'Deadpool' Oscar talk is getting serious after Producers Guild nomination

Don't underestimate Deadpool this awards season.

Marvel's comic hit, starring fast-talking Ryan Reynolds as the title hero, has wildly overperformed this awards season, capped off Tuesday morning with a surprise Producers Guild Award nomination.

This followed Deadpool's two big Golden Globe nominations — for best musical or comedy (it lost to La La Land) and best actor in a musical or comedy for Reynolds (he lost to Ryan Gosling).

And last month, Deadpool was nominated for four Critics' Choice Awards: best comedy, best action movie, best actor in a comedy (Reynolds), and best actor in an action movie (Reynolds again). The R-rated film took two Critics' Choice Awards (best comedy and best actor in a comedy).

With the PGAs historically serving as a strong indicator for the Oscars' best picture race, the big question now is: What kind of damage Deadpool can do at February's Academy Awards?

Pete Hammond, awards columnist for Deadline.com, says the PGA nomination and a recent Deadpool Writers Guild Award nomination are a real sign that the film can make Oscar noise.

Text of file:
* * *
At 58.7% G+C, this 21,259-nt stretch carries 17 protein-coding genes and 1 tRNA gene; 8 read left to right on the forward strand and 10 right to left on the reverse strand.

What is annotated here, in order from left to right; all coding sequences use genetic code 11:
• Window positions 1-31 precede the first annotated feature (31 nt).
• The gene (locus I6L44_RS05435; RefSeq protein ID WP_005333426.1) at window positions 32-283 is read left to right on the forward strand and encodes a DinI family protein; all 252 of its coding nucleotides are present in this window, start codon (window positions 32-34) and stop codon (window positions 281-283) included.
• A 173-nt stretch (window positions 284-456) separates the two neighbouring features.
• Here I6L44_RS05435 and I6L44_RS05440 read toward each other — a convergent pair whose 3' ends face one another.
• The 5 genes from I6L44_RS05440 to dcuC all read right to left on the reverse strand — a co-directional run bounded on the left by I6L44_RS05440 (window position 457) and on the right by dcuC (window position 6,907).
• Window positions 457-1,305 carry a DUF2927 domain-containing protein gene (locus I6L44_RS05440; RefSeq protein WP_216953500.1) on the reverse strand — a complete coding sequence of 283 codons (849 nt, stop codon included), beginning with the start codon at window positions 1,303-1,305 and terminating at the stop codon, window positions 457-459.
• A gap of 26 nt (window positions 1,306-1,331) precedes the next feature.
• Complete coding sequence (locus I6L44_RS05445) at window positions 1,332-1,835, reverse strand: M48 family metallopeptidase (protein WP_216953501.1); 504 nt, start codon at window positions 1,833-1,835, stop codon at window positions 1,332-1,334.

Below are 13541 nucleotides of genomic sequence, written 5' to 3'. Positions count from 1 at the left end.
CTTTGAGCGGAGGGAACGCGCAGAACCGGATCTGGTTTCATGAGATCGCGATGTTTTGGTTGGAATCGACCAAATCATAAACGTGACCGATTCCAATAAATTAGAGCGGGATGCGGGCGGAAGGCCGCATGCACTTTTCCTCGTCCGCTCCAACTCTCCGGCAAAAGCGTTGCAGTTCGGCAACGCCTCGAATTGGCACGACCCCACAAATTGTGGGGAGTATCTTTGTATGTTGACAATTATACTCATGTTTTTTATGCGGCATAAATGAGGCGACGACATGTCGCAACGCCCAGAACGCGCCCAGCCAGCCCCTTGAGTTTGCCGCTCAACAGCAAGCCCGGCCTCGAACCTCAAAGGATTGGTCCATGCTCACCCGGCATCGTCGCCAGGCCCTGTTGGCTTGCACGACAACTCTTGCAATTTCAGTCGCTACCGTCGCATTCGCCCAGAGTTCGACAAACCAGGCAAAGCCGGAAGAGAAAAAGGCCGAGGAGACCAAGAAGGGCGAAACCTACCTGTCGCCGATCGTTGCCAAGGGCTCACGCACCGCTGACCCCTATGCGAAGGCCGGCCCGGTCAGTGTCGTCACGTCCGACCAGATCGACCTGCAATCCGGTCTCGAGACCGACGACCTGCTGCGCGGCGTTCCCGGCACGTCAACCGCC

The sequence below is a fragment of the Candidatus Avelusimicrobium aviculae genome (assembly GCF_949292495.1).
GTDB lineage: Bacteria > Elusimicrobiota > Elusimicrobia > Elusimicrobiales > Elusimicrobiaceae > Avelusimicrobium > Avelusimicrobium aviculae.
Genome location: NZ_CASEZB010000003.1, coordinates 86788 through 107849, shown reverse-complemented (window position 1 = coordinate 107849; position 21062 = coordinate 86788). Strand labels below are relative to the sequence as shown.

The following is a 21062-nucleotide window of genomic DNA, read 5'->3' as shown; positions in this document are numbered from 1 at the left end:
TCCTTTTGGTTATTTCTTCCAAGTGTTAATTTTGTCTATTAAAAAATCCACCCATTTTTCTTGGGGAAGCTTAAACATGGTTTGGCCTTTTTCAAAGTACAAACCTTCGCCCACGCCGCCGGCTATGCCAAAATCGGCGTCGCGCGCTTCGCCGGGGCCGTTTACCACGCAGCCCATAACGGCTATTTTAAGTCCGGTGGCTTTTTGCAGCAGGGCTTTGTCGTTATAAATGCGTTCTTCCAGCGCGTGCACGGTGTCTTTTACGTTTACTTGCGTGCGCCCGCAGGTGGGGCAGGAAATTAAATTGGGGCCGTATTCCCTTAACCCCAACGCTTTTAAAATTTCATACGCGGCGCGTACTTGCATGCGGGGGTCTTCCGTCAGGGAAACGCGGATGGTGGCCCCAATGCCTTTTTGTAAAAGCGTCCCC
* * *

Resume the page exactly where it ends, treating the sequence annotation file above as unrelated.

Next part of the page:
"Deadpool is doing extremely well in the guild awards, which are big indicator for Oscar success because there are a lot of crossover voting members," says Hammond. "This is all a very good sign for Deadpool that people may be broadening their definition of what’s awards-worthy this year."

Still, Hammond believes a best picture Oscar nomination "would be a tough climb for Deadpool." However, contending in areas such as best adapted screenplay and smaller categories (sound, makeup) are all real possibilities.

Reynolds is aware of the Oscar talk, promising a quirky Deadpool celebration in case of nominations.

"If by chance this happens, prepare for the world's most ridiculous reaction video," Reynolds tweeted Jan. 6.

Producer Simon Kinberg is simply blown away with the latest PGA nomination.

"We are beyond thrilled and humbled by this honor," Kinberg said in a statement to USA TODAY. "We made this movie with a passion and love that audiences responded to. And now it's equally incredible to have our peers embracing that same commitment. We really wanted to make something that broke all the rules, and somehow we didn't get punished for it."


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